The forest returns to life. Every Spring.
I know - you’ve read this somewhere before. Or watched a time-lapse of leaves unfurling out of brown, seemingly lifeless branches. To walk up and down the mountains, and then back up and back down, during this transition, is far more subtle. Don’t move too fast. You’ll miss something important.
As I ascend from a mountain gap, somewhere in North Carolina, or maybe it’s Tennessee, there is sparse green carpet emerging through the deadness to each side of the trail. At eye level juvenile leaves reach for the orange orb which fuels life.
Later in the day, much later, I am higher in altitude. The environment has changed. A new perspective on spring. There is green, sure, but it is rhododendron. Always present to fool the novice observer. Though the air is warm, I have returned to a winter setting. I am surrounded by brown. Unless I look close.
I walk further. And higher. The crunching of my boots is the only disturbance in a quiet forest. Green spruce is now present. And then the emergence of a breeze whistles amongst the branches. The sky darkens. Within minutes I have transitioned from wearing only a short-sleeve, to a thick raincoat. I am assaulted by rain and ice. In the mountains, spring and winter do not heed a calendar.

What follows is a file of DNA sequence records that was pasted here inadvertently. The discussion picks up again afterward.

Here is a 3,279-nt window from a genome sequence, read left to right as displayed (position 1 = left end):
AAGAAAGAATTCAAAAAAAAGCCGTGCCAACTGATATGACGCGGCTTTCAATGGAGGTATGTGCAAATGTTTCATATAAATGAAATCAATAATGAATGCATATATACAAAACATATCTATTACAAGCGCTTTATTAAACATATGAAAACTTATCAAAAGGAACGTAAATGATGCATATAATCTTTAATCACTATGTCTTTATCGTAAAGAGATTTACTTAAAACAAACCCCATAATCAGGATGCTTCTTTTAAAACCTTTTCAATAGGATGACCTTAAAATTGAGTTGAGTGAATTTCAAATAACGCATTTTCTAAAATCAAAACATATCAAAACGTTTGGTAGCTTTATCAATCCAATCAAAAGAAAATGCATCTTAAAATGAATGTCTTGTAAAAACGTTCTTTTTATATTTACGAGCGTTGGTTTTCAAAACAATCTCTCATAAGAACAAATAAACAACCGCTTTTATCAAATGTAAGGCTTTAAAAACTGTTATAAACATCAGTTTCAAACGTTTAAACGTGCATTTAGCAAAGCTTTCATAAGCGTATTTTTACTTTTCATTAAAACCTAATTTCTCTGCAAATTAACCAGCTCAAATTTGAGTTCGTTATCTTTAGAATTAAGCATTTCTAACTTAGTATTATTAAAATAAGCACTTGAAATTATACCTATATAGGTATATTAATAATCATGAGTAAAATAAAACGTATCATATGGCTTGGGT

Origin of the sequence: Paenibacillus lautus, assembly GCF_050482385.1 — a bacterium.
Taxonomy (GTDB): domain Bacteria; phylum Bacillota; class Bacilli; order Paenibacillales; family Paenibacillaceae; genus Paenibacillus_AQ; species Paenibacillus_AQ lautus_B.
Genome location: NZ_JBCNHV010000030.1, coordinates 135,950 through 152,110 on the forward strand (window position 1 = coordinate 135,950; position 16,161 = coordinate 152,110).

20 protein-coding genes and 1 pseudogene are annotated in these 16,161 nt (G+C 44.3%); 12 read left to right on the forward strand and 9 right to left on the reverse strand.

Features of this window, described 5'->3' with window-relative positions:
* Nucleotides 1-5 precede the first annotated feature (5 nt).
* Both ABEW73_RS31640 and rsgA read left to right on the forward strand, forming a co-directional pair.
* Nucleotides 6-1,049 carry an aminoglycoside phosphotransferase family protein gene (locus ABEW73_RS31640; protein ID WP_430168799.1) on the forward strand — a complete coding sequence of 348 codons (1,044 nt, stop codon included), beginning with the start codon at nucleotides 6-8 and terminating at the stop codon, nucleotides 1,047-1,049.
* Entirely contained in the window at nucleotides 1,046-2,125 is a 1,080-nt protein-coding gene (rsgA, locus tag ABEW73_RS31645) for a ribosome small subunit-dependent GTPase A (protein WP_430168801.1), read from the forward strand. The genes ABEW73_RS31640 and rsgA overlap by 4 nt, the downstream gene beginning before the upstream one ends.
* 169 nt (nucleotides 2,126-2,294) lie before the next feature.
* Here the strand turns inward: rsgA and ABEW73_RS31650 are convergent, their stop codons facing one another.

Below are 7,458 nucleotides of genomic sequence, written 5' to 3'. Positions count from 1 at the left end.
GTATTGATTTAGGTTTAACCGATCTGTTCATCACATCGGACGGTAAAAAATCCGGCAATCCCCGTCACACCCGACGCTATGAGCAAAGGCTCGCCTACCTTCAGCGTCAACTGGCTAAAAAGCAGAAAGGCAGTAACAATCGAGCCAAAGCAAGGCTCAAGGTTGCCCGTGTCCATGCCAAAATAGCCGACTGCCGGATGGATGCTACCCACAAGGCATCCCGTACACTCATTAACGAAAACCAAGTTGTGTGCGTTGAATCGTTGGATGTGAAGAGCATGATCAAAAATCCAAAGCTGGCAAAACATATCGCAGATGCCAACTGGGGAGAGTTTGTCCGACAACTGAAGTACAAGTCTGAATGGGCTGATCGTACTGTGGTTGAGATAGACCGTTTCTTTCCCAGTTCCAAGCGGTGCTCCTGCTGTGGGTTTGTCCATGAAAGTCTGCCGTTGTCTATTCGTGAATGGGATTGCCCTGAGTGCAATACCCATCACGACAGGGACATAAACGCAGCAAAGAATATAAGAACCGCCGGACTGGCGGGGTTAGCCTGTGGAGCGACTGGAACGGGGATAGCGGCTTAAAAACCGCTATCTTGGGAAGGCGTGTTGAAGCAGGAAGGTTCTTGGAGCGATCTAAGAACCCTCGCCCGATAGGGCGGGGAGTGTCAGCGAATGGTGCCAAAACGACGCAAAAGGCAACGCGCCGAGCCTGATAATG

A day later I find comfort in the warmth of a sleeping bag. My thoughts are interrupted by the loud popping assaulting the walls of my tent. Nature is trying to remind me that my presence is a disturbance. The red and white tent, staked securely to the forest floor, is not natural.
Early morning. Birds call for their mate, or defend their territory. A gentle breeze leads to barely discernible plops. The grayness eventually lightens further, revealing a blue background behind the still brown branches. Other hikers emerge from bright colored structures.
A look. A nod. A mutual understanding of the effort required to navigate what nature brings to the table.
My pack is securely fastened to my back. The friend I happily carry for miles on end. I am walking again, and then I stop. At the very tip of a brown branch there is something. It is not green, nor is it brown. If I stay at this spot for a day I would surely witness a transition.
I turn away and keep walking. It is what I do.